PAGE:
3.1.1.1.3.1.2.1.1 Oxygen is slightly negative and so attracts the slightly positive hydrogen of another ethanol molecules
3.1.1.1.3.1.2.1.1.1 electrons spend more time around the oxygen molecule
3.1.1.1.3.1.3 Volatile- liquid evaporates with fumes. Methane and Ethane are also volatile but a gas at room temperature
3.1.1.1.3.2 Methanol is a chemical feedstock and the chemical industry uses converts methanol into a wide range of products e.g. adhesive, foams, solvents and windscreen washer fluid
3.2 Alcohols are good fuels because of the presence of the hydrocarbon chain. They burn in a good air supply to produce carbon dioxide and water. E.g. ethanol+oxygen → carbon dioxide+water C2H5OH+3O2 → 2CO2+3H2O
3.2.1 Sodium
3.2.1.1 ethanol + sodium → sodium ethoxide + hydrogen 2C2H5OH + Na → 2C2H5O-Na+ + H2
3.2.1.1.1 Sodium sinks and reacts gently forming the solid ionic compound. Because alkanes do not react with sodium it is unlikely to be the carbon chain in the alcohol that is causing this reaction to take place.
3.2.1.1.1.1 Water, on the other hand, reacts vigorously with sodium suggesting that it is the -OH group responsible for causing the reaction between alcohol and sodium because both alcohols and water include the -OH functional group.
3.2.1.1.2 sodium + water → sodium hydroxide + hydrogen 2Na(s) + 2H2O(l) → 2NaOH(aq) + H2(g)
4 Ethanol Production
4.1 1. Fermentation
4.1.1 This where glucose is converted via anaerobic respiration into ethanol and carbon dioxide using enzymes (zymase) found in yeast as a catalyst
4.1.1.1 Feedstocks include sugar beet, sugar cane, maize, corn and rice. Cellulose polymers are heated with acid to break them down into glucose
4.1.1.1.1 the optimum temperature is around 37°C - any lower and the reaction is too slow, but any higher and the enzymes are denatured. An optimum pH is required because enzymes significantly high or low pHs will also change the active site. Zymase-pH of 4
4.1.1.1.1.1 The concentration of ethanol produced by fermentation is 14-15%. If it rises higher than 15% it becomes toxic to the yeast, killing it and stopping the fermentation process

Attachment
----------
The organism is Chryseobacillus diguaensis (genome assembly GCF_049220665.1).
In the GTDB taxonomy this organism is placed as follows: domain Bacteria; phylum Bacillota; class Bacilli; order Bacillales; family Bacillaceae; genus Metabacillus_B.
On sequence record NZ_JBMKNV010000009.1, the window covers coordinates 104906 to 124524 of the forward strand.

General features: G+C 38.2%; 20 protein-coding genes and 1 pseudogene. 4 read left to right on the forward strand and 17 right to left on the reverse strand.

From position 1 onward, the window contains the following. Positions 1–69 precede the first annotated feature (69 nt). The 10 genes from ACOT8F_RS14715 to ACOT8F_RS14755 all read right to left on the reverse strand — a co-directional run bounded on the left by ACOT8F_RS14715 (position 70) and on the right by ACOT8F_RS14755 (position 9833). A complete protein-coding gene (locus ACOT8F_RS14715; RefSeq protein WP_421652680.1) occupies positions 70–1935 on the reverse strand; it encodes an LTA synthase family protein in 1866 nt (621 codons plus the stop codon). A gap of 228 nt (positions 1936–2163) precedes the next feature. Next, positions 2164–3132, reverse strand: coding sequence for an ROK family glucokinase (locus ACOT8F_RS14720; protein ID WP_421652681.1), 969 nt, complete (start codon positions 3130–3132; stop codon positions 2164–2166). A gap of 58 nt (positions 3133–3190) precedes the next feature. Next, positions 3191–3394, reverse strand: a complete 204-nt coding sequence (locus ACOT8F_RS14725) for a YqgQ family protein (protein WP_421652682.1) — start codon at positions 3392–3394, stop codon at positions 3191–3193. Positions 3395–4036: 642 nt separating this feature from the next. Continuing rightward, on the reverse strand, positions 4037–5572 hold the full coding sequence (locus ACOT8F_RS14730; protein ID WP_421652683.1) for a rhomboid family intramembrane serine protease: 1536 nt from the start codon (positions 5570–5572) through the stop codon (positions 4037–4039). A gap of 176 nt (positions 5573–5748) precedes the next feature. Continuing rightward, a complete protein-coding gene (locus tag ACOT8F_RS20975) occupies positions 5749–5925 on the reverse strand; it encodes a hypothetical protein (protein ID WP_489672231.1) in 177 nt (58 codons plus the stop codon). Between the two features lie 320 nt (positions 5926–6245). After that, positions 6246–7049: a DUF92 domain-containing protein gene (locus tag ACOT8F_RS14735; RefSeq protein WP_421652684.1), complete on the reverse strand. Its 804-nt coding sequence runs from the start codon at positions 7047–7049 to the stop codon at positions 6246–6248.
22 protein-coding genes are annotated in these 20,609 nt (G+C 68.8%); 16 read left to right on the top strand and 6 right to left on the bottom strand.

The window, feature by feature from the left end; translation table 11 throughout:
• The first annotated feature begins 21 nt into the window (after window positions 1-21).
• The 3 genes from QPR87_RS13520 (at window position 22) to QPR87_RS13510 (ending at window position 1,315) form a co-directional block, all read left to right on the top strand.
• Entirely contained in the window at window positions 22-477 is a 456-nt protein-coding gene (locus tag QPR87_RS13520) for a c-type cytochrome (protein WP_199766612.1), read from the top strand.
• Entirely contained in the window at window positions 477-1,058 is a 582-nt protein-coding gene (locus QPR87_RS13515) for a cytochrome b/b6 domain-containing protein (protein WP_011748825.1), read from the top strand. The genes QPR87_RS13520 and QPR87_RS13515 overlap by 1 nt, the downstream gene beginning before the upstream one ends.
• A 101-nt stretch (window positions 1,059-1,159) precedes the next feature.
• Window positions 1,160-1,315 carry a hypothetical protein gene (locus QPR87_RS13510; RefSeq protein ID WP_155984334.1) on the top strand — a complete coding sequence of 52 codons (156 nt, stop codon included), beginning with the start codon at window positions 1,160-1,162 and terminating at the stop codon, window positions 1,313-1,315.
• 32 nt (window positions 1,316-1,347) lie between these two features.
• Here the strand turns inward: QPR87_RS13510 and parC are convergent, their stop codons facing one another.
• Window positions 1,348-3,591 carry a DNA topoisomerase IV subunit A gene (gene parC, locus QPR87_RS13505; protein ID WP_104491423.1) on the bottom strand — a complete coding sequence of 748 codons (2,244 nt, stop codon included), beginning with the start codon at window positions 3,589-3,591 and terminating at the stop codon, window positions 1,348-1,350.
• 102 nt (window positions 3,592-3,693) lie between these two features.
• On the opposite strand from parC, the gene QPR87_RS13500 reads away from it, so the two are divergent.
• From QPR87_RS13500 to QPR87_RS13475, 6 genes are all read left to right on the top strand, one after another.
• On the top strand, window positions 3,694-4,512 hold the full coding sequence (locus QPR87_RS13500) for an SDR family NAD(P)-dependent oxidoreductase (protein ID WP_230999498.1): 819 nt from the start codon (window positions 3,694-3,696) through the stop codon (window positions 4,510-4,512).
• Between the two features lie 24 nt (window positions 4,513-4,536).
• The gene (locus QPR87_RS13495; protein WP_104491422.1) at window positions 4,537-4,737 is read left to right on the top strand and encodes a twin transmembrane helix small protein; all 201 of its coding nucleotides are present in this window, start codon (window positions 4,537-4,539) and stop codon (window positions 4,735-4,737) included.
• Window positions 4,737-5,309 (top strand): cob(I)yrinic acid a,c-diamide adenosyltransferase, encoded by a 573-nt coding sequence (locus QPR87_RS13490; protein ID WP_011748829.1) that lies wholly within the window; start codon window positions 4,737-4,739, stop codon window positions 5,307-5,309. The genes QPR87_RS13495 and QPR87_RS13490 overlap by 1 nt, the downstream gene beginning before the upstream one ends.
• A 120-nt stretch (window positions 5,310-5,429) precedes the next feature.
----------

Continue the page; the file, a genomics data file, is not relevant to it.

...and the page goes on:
4.1.1.1.1.1.1 If higher concentrations are required the mixture must be distilled. E.g spirits such as brandy and whiskey are 40-50% alcohol.
4.1.1.1.1.1.1.1 The ethanol is heated in a fractional colum at a temperature between 78.5oC and 100oC. Doing this turns the ethanol into vapour which is condensed and collected leaving much of the water behind
4.2 3. Biotechnology- Modified E-coli
4.2.1 Many plants contain sugars that cannot be broken down by yeast. Modified E-coli. is able to convert all plant sugars into ethaol.
4.2.1.1 The bacteria would normally produce ethanoic or lactic acid but the modification means that ethanol is produced instead
4.2.1.1.1 Sugar→Ethanol+Carbon Dioxide
4.2.1.1.1.1 Temp: 25-37oC
4.2.1.1.1.2 pH:6-7
4.3 2. Chemical Syntheis
4.3.1 Fermentation is too slow to make ethanol on a large scale.
4.3.1.1 Instead, it is made using ethane (hydrocarbon in crude oil) which allows high quality ethanol to be produced continuously and quickly. Ethene comes from the 'cracking' of ethane or naptha
4.3.1.1.1 Ethene+Steam→Ethanol C2H4+H2O→C2H5OH
4.3.1.1.1.1 300oC
4.3.1.1.1.2 60-70x atmospheric temperature
4.3.1.1.1.2.1 phosphoric catalyst
4.4 Sustainability
4.4.1 2. High temp= burning of non-renewable fossil fuels/crude oil
4.4.1.1 2. High Pressure= expensive equipment, energy and safety issues
4.4.1.1.1 2. Higher atom economy. Unreatyed reactants are recycled. Waste hydrogen=Haber Process
4.4.1.1.1.1 1. Renewable feedstocks (grown). Sugar beet and yeast grow quickly
4.4.1.1.1.1.1 1. Doesnt require as much fuel (temp and pressure low)
4.4.1.1.1.1.1.1 1. Low atom economy
4.4.1.1.1.1.2 1.Co2 is a greenhouse gas. However Carbon Neutral
4.4.1.1.1.1.3 3. Bacteria so no ethical concerns
5 Carboxylic Acid
5.1 Carboxylic acids are weak acids which contain the –COOH group and this is generally responsible for their chemical properties and reactions.
5.1.1 Carboxylic acid like all acids donates H+ ions when placed in water, this is known as disassociations. Some acids disassociate more in water than others- this gives us distinct strong and weak acids. MORE DISASSOCIATION=STRONGER ACID
5.1.1.1 Carboxylic acids are weaker because they dissasociate less ions and because they are less reactive than strong acids such as hydrochloric acid, sulfuric acid and nitric acid
5.1.1.1.1 Many carboxylic acids have unpleasant smells and tastes. They are responsible for the taste of vinegar and rancid butter as well as the smell of sweaty socks.
5.1.1.1.1.1 Longer chain= weaker acid
5.1.1.1.1.1.1 Methanoic acid has a lower pH (stronger) than Ethanoic acid. Why?
5.1.1.1.1.1.1.1 In solution in water, a hydrogen ion is transferred from the -COOH group to a water molecule. For example, with ethanoic acid, you get an ethanoate ion formed together with a hydroxonium ion, H3O+.
5.1.1.1.1.1.1.1.1 This reaction is reversible and, in the case of ethanoic acid, no more than about 1% of the acid has reacted to form ions at any one time.
5.1.1.1.1.1.1.1.1.1 Methanoic acid is rather stronger than the other simple acids, and solutions have pH's about 0.5 pH units less than ethanoic acid of the same concentration.
5.1.1.1.1.1.1.1.1.1.1 The structure of the two acids explains the difference in pH of methanoic acid. In methaoic acid, the HCOO- ions is more stable (remains as ion) than the CH3CO- ion in ethanoic acid. There is a greater amount of dissasociatiobn in methanoic acid (or the equilibrium lies further to the right). Alkyl groups push e- (electron) density towards the COO- group destabilising it. the longer the alkyl group, the less stable the COO- ions
5.1.1.2 dilute solutions of weak acids have higher pH values than dilute solutions of strong acids
5.2 formed by oxidising major alchohols to form C=0